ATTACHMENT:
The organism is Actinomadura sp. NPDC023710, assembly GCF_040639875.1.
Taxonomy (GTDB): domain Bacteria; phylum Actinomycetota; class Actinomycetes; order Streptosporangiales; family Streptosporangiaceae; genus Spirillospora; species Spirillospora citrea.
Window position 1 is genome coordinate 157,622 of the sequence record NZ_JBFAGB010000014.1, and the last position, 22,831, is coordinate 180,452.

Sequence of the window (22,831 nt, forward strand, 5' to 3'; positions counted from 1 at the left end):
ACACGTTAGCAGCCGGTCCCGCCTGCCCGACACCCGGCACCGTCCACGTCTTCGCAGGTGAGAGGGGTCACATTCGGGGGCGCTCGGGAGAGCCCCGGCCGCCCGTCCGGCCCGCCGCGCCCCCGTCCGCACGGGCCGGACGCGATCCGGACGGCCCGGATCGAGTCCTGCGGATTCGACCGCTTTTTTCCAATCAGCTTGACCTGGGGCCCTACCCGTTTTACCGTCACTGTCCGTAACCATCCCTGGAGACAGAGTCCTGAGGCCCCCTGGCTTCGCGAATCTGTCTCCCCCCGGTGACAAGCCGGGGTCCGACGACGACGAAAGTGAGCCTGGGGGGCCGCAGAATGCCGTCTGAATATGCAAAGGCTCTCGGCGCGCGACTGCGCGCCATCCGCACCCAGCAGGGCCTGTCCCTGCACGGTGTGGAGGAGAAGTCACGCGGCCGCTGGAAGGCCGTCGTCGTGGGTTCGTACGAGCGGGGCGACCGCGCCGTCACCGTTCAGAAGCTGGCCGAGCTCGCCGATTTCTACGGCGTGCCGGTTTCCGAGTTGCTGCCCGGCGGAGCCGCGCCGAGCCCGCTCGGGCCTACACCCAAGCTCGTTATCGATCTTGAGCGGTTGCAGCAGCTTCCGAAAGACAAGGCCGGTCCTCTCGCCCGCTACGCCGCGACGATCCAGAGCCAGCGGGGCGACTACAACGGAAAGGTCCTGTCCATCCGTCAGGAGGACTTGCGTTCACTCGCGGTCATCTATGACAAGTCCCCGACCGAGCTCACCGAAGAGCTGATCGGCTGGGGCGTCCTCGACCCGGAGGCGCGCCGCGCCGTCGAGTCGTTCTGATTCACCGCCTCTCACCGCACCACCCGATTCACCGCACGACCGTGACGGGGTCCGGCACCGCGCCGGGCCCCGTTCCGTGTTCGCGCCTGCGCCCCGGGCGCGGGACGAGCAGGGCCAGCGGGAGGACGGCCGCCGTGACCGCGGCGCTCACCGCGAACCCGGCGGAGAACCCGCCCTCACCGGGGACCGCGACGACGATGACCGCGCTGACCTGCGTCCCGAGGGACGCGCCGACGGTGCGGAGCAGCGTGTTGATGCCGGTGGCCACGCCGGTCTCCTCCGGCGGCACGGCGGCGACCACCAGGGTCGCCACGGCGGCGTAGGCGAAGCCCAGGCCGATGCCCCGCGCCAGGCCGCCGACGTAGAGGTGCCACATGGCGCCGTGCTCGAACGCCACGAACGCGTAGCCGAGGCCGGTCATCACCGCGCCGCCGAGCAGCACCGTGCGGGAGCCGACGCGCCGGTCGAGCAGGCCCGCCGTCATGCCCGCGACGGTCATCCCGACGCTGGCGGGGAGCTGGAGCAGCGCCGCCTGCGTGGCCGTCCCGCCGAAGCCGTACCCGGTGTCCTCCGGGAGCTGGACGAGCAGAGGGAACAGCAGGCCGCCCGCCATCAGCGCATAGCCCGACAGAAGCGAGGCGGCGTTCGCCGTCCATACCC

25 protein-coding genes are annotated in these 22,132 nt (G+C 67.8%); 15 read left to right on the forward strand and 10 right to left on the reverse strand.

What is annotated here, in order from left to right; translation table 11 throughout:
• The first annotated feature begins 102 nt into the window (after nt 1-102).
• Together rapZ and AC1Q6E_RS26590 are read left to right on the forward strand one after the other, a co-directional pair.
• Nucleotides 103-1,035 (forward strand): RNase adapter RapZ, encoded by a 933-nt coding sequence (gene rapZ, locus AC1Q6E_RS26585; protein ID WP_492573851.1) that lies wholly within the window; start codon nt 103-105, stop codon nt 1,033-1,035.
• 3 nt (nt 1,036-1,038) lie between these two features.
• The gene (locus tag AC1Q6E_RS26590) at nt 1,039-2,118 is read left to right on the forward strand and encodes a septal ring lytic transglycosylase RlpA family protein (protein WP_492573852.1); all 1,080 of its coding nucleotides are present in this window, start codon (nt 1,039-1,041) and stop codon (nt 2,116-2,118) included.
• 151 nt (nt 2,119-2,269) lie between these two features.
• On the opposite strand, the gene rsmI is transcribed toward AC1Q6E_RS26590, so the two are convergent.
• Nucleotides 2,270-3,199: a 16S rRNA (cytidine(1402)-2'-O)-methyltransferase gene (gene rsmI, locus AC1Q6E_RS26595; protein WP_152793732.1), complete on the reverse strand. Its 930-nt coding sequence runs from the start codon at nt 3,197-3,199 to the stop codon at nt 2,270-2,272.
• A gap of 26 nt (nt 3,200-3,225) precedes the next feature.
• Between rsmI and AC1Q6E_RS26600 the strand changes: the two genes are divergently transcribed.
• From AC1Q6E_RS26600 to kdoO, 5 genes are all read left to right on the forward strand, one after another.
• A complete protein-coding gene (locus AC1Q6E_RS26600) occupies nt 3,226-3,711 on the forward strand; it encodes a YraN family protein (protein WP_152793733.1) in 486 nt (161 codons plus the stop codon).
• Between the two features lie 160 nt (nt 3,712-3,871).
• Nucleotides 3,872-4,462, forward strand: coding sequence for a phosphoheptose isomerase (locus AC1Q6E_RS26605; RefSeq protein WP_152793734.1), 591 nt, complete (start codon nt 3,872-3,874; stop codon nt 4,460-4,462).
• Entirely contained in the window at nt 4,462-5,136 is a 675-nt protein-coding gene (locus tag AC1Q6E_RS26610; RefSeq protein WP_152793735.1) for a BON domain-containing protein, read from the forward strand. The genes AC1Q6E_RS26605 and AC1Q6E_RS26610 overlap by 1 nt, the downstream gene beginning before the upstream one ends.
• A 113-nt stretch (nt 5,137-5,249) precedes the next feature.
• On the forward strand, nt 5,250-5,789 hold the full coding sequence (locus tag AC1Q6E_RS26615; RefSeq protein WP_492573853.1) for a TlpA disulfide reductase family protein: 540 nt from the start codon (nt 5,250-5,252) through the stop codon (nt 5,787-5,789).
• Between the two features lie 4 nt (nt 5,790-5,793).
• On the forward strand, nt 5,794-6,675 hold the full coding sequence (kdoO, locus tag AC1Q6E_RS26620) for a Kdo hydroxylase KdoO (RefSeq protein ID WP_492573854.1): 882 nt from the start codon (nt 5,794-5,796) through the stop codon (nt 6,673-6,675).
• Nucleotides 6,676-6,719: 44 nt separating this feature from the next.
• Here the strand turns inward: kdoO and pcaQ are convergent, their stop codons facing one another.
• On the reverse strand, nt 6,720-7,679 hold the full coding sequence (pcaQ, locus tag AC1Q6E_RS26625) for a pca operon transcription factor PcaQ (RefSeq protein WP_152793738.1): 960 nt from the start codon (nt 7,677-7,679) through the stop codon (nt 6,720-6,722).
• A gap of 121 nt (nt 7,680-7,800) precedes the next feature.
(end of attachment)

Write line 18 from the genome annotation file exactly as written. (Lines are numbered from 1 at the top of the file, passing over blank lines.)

• From AC1Q6E_RS26600 to kdoO, 5 genes are all read left to right on the forward strand, one after another.